In tandem with enhanced opportunities for education, skills and training, Gove has promised greater autonomy for prison governors. Currently, the Skills Funding Agency manages the Offenders’ Learning and Skills Service (OLASS) to connect offender education with mainstream provision. Speaking before the APPG on Penal Affairs, Dame Sally suggested that “many governors feel very frustrated by their lack of ability to have any say in the education delivered.  If we want the governors to be accountable, they have to have the autonomy to contract for this for themselves, or employ their own teaching staff.”

The principle of increased flexibility is a good one. A significant minority of prisoners already have qualifications and require opportunity to build upon them. The education pathways available to them will be quite different to those offenders who enter prison with limited numeracy and literacy skills. However, the high-profile failure of private suppliers to deliver even the most basic services, raises questions as to whether major outsourcing firms will be able to provide these.

In 2014, A4E prematurely pulled out of a £17m contract to deliver education and training to prisoners in 12 London prisons on the grounds that it was unable to run the contract at a profit. This was not the first time that A4E had prematurely terminated a prison education contract. In 2008 the firm ended a similar contract to provide education in eight Kent prisons, again citing huge losses.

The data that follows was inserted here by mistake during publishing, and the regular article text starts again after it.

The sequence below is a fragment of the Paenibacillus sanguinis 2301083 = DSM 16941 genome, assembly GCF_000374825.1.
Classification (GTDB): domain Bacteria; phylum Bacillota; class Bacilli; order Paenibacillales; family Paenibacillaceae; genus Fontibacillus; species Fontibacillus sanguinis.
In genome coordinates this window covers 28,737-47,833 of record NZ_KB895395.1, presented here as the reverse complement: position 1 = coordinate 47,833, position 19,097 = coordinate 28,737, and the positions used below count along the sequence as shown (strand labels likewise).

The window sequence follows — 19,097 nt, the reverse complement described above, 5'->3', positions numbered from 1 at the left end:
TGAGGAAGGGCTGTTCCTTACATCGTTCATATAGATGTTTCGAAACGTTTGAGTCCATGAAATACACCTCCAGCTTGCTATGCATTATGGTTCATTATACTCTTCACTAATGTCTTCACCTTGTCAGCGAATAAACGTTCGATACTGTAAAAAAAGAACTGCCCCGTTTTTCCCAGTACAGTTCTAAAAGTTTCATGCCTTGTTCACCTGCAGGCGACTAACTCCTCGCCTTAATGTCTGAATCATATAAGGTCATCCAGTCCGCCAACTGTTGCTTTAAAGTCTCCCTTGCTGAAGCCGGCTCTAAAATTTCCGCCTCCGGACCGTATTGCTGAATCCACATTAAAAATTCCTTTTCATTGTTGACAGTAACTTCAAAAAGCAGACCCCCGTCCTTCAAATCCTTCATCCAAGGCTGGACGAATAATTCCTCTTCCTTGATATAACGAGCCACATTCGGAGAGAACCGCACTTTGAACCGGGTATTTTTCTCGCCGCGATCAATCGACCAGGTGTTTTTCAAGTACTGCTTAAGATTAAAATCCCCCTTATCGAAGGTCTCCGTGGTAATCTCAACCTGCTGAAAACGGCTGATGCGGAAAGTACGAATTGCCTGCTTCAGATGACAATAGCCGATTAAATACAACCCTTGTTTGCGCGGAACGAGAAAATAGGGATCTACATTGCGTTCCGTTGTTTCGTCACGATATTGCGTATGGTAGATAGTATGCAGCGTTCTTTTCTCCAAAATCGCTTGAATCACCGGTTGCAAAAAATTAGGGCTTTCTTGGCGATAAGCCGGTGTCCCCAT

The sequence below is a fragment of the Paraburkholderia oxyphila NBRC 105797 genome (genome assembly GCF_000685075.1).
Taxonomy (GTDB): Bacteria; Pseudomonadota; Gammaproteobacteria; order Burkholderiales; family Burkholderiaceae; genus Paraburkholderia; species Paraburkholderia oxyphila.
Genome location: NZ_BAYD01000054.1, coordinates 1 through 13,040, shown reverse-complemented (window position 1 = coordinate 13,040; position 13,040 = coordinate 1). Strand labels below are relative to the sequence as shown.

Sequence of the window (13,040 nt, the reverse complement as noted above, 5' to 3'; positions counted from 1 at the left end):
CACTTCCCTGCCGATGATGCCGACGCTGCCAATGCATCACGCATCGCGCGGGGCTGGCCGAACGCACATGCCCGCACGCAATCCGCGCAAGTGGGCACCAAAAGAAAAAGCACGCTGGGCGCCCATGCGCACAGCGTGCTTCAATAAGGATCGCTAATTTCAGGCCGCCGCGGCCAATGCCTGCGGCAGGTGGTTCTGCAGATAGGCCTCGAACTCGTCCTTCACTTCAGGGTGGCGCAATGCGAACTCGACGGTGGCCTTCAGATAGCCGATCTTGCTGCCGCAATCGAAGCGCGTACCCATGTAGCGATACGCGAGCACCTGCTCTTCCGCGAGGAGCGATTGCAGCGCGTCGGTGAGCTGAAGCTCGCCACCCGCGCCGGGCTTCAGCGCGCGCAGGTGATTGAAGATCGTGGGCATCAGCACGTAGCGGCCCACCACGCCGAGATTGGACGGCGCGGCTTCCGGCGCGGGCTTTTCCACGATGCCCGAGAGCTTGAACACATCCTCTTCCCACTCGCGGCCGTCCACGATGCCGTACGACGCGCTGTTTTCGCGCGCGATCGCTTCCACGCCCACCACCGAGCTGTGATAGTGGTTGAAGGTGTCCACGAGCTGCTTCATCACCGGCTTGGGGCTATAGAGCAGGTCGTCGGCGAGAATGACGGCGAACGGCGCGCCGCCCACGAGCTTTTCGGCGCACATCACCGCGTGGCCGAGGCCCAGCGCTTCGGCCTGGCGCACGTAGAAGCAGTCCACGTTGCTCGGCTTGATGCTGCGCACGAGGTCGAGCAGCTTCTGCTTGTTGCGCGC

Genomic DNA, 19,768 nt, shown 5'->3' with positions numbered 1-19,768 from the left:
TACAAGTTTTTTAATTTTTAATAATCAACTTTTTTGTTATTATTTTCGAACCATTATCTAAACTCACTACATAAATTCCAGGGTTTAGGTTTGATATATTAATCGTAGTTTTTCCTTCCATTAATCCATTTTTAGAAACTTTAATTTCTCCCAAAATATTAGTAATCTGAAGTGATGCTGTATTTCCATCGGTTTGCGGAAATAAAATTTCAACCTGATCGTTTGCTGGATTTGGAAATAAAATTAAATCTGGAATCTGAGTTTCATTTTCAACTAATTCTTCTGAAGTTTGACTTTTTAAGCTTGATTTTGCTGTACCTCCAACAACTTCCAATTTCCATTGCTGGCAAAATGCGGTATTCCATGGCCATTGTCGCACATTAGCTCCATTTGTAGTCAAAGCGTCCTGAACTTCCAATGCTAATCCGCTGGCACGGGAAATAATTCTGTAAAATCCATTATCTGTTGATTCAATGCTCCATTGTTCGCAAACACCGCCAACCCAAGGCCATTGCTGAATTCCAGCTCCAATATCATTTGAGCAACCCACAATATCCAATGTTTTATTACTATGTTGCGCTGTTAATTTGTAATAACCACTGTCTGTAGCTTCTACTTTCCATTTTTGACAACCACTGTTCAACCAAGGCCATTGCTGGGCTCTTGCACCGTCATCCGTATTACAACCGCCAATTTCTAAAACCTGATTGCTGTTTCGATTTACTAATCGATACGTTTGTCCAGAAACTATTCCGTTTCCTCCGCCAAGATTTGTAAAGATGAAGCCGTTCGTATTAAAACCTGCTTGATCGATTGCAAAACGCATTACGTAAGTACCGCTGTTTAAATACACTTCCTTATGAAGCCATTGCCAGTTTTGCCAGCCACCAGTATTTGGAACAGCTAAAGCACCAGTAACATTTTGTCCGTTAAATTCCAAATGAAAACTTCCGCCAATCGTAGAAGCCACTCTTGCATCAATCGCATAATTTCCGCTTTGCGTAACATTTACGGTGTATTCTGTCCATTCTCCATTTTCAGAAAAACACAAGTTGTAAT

Recognising such failures, the Prime Minister has argued that his government’s reform program would “allow new providers and new ideas to flourish”, but the steps to achieving this are unclear. Identifying the difficulty smaller providers – particularly those from the third sector – currently have in winning and delivering contracts is a far easier task than redesigning the contracting system to improve their chances.

There are three steps that could act as a starting point. First, a review of commissioning to ensure a plurality of providers, particularly from small and medium-sized organisations should be considered, with payments-by-results the favoured means of remuneration. Second, providers and experts should be empowered to contribute to the reform process that follows the Coates Review’s publication. Third, it is clear that while a universal standard of education must be set, providers and governors should be empowered to experiment and innovate to seek results above this. In sacrificing universality it may be possible to improve methods and achieve better results in future.

Reforming the prison system is not a task that will be easy, nor one that will be quick. To ensure its long-term success it is vital that education and skills providers’ voices are heard and that the government develops forums through which ideas can be shared. For too long talent, resources and time have been wasted through mismanagement and poor provision. Now is the time to reverse this and ensure that the justice system delivers rehabilitation and improved educational outcomes.